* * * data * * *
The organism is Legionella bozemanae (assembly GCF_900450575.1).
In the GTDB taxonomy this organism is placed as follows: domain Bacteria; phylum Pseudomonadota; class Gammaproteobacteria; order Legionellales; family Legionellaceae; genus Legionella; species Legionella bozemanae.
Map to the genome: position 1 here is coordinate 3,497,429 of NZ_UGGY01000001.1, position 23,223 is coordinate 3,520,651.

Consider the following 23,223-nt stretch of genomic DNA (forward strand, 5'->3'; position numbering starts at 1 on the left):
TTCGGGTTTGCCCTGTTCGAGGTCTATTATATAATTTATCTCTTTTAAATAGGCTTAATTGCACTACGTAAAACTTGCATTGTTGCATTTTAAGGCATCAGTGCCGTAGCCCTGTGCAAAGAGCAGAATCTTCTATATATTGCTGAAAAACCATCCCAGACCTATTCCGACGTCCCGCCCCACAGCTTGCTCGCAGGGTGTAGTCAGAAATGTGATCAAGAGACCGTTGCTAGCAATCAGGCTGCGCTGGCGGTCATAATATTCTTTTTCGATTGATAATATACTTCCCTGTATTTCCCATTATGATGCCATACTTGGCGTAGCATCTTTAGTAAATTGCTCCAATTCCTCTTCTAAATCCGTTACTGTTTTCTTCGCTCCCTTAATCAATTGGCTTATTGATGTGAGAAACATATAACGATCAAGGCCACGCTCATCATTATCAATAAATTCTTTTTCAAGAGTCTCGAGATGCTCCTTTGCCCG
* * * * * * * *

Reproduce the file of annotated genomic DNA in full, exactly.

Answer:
The organism is Legionella bozemanae (assembly GCF_900450575.1).
In the GTDB taxonomy this organism is placed as follows: domain Bacteria; phylum Pseudomonadota; class Gammaproteobacteria; order Legionellales; family Legionellaceae; genus Legionella; species Legionella bozemanae.
Map to the genome: position 1 here is coordinate 3,497,429 of NZ_UGGY01000001.1, position 23,223 is coordinate 3,520,651.

Consider the following 23,223-nt stretch of genomic DNA (forward strand, 5'->3'; position numbering starts at 1 on the left):
TTCGGGTTTGCCCTGTTCGAGGTCTATTATATAATTTATCTCTTTTAAATAGGCTTAATTGCACTACGTAAAACTTGCATTGTTGCATTTTAAGGCATCAGTGCCGTAGCCCTGTGCAAAGAGCAGAATCTTCTATATATTGCTGAAAAACCATCCCAGACCTATTCCGACGTCCCGCCCCACAGCTTGCTCGCAGGGTGTAGTCAGAAATGTGATCAAGAGACCGTTGCTAGCAATCAGGCTGCGCTGGCGGTCATAATATTCTTTTTCGATTGATAATATACTTCCCTGTATTTCCCATTATGATGCCATACTTGGCGTAGCATCTTTAGTAAATTGCTCCAATTCCTCTTCTAAATCCGTTACTGTTTTCTTCGCTCCCTTAATCAATTGGCTTATTGATGTGAGAAACATATAACGATCAAGGCCACGCTCATCATTATCAATAAATTCTTTTTCAAGAGTCTCGAGATGCTCCTTTGCCCG